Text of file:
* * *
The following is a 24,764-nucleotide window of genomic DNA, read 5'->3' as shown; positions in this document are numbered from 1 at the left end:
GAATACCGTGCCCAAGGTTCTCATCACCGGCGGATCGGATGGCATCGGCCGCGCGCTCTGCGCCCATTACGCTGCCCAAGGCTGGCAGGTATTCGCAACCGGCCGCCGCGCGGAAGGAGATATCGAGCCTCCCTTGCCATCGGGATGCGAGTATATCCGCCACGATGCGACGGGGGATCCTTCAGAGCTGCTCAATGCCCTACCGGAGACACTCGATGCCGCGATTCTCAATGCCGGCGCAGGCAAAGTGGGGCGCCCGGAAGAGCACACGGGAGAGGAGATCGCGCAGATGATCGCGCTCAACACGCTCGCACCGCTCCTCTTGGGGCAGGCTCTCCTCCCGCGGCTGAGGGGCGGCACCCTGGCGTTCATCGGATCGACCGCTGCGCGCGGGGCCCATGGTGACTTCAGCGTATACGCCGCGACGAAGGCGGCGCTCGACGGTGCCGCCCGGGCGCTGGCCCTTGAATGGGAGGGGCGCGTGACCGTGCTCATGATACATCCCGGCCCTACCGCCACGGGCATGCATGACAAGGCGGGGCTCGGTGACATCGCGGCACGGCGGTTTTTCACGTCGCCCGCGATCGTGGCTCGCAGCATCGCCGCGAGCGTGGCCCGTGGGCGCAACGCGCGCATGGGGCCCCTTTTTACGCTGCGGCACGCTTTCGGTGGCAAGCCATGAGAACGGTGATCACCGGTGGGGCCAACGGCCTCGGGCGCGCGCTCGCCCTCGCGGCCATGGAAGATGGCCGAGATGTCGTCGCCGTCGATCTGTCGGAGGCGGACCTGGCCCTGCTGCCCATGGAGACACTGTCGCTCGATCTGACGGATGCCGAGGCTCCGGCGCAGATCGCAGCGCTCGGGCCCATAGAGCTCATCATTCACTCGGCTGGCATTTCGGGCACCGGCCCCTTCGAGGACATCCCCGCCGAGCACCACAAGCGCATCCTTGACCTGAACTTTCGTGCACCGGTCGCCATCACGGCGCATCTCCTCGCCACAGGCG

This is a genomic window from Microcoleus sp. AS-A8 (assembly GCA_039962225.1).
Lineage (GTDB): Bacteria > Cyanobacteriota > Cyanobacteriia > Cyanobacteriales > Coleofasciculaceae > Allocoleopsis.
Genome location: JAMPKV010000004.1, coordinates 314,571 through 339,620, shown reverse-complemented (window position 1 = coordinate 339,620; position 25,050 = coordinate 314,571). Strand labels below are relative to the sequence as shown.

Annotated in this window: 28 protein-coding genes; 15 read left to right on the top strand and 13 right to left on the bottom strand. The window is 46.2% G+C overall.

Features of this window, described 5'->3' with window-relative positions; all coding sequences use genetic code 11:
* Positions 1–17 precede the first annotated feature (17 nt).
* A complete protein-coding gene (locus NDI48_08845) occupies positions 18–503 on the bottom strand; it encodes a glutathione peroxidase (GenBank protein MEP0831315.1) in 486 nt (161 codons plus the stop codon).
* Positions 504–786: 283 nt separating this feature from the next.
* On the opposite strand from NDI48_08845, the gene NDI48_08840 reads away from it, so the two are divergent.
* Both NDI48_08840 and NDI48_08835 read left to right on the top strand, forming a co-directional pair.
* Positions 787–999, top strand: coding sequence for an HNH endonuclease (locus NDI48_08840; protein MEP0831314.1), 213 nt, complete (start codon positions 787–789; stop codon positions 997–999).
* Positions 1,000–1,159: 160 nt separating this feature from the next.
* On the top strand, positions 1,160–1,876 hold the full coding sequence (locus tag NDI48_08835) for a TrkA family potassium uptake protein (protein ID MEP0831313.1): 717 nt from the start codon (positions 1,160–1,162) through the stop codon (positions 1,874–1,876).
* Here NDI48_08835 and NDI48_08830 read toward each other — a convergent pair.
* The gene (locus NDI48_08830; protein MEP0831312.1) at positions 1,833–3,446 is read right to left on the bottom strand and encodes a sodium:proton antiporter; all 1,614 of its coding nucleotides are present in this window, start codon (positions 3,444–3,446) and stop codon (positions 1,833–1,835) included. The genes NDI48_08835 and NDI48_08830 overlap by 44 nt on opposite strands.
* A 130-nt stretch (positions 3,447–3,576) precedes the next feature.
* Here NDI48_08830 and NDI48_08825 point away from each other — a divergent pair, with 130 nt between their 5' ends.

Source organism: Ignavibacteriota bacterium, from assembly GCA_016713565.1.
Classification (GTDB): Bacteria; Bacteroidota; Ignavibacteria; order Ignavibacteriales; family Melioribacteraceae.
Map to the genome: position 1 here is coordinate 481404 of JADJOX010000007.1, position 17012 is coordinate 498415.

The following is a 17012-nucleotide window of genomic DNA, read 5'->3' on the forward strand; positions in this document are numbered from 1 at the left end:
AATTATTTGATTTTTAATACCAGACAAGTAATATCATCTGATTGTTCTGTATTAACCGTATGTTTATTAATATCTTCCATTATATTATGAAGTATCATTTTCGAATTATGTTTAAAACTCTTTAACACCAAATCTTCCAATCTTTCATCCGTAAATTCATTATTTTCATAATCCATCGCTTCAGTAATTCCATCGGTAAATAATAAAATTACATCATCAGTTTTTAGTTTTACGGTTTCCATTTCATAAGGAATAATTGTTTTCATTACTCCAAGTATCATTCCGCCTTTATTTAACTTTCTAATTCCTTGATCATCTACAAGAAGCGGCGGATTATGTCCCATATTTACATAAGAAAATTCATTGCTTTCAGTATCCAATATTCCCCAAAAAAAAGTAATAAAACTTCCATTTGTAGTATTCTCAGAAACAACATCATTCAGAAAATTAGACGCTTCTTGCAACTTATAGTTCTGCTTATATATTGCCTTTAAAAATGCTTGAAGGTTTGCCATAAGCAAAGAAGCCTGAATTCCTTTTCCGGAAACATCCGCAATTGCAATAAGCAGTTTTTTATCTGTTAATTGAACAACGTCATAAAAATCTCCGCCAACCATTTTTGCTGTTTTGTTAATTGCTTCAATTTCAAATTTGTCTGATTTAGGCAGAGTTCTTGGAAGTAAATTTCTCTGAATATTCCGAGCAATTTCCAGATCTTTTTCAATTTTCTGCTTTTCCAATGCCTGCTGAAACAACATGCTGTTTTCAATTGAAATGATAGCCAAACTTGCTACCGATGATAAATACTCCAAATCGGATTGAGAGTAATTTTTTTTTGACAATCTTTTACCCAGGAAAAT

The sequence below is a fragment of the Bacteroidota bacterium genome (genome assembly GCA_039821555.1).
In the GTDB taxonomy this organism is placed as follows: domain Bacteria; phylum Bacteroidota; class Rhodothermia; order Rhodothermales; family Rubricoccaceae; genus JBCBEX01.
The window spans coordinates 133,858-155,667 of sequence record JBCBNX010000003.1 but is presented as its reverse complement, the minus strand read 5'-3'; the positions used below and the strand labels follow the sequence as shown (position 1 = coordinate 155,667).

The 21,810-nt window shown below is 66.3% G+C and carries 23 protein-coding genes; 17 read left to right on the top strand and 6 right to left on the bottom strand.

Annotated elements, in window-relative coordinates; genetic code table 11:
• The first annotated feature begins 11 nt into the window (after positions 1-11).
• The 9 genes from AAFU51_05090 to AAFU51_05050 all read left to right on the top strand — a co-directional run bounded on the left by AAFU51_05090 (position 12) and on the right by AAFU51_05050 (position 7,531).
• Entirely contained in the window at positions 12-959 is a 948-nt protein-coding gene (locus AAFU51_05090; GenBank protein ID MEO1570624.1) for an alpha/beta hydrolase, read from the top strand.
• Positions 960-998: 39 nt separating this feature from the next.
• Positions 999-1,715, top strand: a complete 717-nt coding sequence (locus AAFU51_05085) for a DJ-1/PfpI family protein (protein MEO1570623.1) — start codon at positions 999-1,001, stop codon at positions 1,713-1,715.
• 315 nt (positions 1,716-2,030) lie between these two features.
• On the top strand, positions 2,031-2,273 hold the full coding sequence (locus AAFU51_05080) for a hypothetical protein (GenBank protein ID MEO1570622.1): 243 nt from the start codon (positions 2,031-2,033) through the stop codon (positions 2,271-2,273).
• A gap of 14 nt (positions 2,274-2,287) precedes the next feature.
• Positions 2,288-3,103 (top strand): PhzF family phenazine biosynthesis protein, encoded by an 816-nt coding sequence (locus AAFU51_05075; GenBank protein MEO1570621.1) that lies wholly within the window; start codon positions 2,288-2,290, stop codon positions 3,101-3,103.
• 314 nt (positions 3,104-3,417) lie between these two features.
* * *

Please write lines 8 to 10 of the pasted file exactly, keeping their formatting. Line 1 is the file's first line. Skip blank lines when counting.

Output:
* Positions 1–17 precede the first annotated feature (17 nt).
* A complete protein-coding gene (locus NDI48_08845) occupies positions 18–503 on the bottom strand; it encodes a glutathione peroxidase (GenBank protein MEP0831315.1) in 486 nt (161 codons plus the stop codon).
* Positions 504–786: 283 nt separating this feature from the next.